Serve the cod on top of the potatoes with some fresh lemon.  I also had a bowl of home made tomato sauce which we spooned over the top. Filling but not too heavy, and only a few minutes spent in the hot kitchen….perfect!

Take One Bag of Flour

I don’t know who discovered that by grinding grains, flour could be produced. And whoever then went on to figure out that by adding simple ingredients like water and air, you could end up with a delicious loaf of sourdough bread. As for pasta, whoever had that great idea of adding an egg and a pinch of salt to make a beautiful silky dough….well, I raise my glass of wine to them.

Not really much of a recipe today, more an acknowledgement that good food doesn’t need to be complicated or sophisticated. Ingredients, as long as they are fresh and good can produce the most incredible tasting meals with just a little effort and time invested. Oh yes, and love. Good food needs to be made with love.

Pasta with Tomato and anchovy sauce (4)

Lunch the other day was a homage to simple ingredients. Home made pappardelle (thick pasta as opposed to thin as the pasta cutting attachment on my machine has died, so I had to cut by hand) served with a (home grown vegetables) tomato and vegetable sauce with anchovies. Home made bread, dipped in our own olive oil and a glass of not home made wine. I’ll leave that to the experts!

Slow Cooked Vegetable Sauce with Anchovies (serves 2-4)

  • 3 cloves of crushed garlic
  • Half a courgette (zucchini) coarsely grated
  • One carrot peeled and coarsely grated
  • One stick of celery, finely chopped
  • Half a red pepper thinly sliced
  • 1 heaped tablespoon of tomato purée
  • 1 cup (or can) or chopped tomatoes
  • Olive oil
  • Seasoning
  • Herbs (I used basil)
  • A small glass of red wine
  • About 4-6 fillets of salted anchovies

Hand Cut Pasta

Start by slowly braising the garlic, courgette, celery, carrot and pepper (but don’t brown them) until they start to soften. Add the tomatoes, the purée, the wine and the herbs and bring to a gentle simmer. Season lightly and cook slowly for about an hour (or longer). If the sauce becomes too thick, add a splash of water. When nearly ready, remove the herbs if you have kept them whole and stir in the anchovies (leave these out if you want a vegetarian dish). Check for seasoning (you probably won’t need more salt) and serve.

Pasta with Tomato and anchovy sauce (3)

Home Made Pasta

I use (per person as a main course) 100g strong plain flour, 1 egg, a tiny splash of olive oil and a tiny pinch of salt. Mix together by hand or in a machine and knead for a few minutes until the dough becomes soft and silky. Leave to rest for 30 minutes. Check out Chgo John’s excellent recipe for more tips and help.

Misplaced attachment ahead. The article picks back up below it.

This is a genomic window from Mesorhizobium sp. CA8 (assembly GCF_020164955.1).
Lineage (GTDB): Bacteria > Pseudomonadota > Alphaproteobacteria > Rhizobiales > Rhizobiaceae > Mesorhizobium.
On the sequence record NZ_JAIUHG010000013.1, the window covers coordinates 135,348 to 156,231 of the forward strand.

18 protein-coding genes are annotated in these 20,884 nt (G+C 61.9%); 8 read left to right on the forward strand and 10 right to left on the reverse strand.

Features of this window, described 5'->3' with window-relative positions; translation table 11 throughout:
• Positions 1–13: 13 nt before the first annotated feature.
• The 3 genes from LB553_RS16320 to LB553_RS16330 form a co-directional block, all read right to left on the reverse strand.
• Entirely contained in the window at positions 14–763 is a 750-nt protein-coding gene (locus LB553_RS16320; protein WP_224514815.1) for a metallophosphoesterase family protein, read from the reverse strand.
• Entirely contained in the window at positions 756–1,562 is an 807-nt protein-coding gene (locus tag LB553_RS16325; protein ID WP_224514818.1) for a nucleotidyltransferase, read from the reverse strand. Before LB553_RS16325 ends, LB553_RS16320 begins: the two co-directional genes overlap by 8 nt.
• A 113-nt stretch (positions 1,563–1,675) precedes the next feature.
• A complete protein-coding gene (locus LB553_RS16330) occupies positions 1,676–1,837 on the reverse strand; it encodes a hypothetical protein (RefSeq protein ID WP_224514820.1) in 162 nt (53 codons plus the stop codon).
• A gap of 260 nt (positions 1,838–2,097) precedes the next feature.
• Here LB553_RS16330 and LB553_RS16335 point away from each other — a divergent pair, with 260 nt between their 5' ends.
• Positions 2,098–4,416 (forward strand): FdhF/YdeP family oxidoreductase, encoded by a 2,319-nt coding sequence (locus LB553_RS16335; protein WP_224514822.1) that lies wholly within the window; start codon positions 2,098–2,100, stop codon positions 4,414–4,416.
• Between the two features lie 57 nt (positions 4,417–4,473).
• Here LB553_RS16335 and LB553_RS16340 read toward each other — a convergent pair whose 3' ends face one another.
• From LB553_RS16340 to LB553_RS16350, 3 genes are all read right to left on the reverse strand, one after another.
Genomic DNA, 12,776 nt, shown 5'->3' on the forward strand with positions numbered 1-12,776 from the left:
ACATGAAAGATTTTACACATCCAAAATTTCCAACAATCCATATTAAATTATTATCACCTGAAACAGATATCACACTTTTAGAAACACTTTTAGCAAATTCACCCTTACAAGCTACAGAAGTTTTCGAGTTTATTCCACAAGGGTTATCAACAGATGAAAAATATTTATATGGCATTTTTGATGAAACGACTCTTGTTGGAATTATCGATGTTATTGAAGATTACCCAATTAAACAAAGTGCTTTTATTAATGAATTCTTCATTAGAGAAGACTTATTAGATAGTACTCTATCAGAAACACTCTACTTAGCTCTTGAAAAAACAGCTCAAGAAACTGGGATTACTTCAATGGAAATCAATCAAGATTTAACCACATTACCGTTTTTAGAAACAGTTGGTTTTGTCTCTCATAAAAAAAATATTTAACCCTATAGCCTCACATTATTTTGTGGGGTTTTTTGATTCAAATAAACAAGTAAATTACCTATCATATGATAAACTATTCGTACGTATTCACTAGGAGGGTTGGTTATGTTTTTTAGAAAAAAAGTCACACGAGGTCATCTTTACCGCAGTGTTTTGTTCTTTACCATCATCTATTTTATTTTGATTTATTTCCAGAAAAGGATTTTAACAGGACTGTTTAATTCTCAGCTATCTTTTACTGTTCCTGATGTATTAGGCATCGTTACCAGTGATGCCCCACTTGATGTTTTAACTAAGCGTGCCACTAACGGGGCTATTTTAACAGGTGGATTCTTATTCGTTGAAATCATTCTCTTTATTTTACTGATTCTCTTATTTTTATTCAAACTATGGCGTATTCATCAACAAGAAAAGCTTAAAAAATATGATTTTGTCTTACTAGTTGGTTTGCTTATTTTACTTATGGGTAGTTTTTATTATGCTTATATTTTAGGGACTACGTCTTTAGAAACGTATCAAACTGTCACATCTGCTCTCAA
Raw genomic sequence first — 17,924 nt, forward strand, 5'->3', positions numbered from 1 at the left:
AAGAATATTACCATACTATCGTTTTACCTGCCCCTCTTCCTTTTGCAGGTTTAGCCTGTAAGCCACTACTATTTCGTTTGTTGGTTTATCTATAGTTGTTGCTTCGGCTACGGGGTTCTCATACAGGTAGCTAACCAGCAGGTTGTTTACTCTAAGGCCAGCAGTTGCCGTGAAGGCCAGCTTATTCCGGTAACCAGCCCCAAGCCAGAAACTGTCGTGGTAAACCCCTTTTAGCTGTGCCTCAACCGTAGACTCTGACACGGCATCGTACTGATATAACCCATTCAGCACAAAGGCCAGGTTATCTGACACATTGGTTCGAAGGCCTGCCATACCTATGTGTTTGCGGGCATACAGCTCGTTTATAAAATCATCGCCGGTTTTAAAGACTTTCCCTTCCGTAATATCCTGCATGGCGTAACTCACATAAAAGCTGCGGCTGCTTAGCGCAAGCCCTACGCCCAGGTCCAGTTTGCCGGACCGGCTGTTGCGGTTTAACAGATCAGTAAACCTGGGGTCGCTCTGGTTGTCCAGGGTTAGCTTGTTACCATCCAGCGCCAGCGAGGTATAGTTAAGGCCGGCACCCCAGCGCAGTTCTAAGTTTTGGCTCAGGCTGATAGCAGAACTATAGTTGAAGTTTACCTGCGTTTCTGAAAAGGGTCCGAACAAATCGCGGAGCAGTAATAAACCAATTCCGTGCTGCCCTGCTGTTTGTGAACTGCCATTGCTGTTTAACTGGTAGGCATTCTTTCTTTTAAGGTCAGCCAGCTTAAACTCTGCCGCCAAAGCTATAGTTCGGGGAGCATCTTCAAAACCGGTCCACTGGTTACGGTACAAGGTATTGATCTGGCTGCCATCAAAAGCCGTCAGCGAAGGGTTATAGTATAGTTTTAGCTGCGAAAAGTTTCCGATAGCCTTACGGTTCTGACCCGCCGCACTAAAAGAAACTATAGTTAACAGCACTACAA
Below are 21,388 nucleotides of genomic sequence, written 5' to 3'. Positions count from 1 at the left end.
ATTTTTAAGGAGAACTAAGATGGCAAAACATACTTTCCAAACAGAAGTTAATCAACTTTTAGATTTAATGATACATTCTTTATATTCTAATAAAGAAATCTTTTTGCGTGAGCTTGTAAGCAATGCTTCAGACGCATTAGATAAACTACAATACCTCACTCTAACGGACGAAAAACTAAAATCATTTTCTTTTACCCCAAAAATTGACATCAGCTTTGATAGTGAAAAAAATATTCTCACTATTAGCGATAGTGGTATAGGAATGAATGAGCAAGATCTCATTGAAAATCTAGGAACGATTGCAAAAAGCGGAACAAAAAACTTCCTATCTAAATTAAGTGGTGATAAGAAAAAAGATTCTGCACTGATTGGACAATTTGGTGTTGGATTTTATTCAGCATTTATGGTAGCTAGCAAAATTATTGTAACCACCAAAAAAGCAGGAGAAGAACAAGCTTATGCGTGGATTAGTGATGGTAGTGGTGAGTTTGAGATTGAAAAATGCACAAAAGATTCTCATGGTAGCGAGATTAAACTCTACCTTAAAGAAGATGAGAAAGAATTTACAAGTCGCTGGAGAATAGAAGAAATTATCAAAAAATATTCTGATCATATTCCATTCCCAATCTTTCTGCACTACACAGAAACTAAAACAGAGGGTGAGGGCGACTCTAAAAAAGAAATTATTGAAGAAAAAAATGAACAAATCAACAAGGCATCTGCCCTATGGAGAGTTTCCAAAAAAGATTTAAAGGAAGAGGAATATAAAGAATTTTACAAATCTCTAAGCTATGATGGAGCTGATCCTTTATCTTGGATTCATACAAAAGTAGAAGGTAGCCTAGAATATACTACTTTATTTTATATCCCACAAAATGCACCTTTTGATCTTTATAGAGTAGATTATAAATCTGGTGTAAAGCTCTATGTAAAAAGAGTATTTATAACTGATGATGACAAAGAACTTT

Cherry Sourdough Cake

Yes, the sourdough madness continues. I hate to throw food away and whilst I can’t always use my sourdough starter, especially when I have to remove half to feed it, I am now finding ways to bring it into other recipes.

We’ve had bread, and pizza, so now it’s time for something sweet. I’ve noticed too that there’s not too much fat used in these recipes, and I tend to use olive oil rather than butter, so I’m finding lower fat alternatives which has been a bonus.

As I was playing around with my cake recipe, the lovely Teleri at Olives & Artichokes, very kindly weighed, measured, baked and posted a gorgeous almond cherry cake made with olive oil (I’d asked her about her baking!). Thanks Teleri, this one is being baked today Up the Mountain!

Cherry Sourdough Cake (2)

I found several recipes for cakes on line and decided to be brave and adapt, mix and match. What was the worst that could happen? The chickies would have had cake for breakfast. Luckily for us, and unluckily for them, my first attempt worked well, so no Cherry Chickie Cake this time.

The texture of the finished cake was somewhere between a sponge cake and a scone (US biscuit). We ate it cold and it was lovely, not dry at all and not heavy (which I was concerned about). I think this would also be good warmed slightly and served with cream or ice cream. Or both.

Ingredients (cake serves 8-10 slices)

  • 1 cup of sourdough starter
  • 1/3 cup oil (I used olive oil)
  • 1 egg, lightly beaten
  • 1 cup of plain flour
  • ¾ cup sugar                          
  • ½ teaspoon salt
  • 1 teaspoon baking powder
  • 1 teaspoon vanilla essence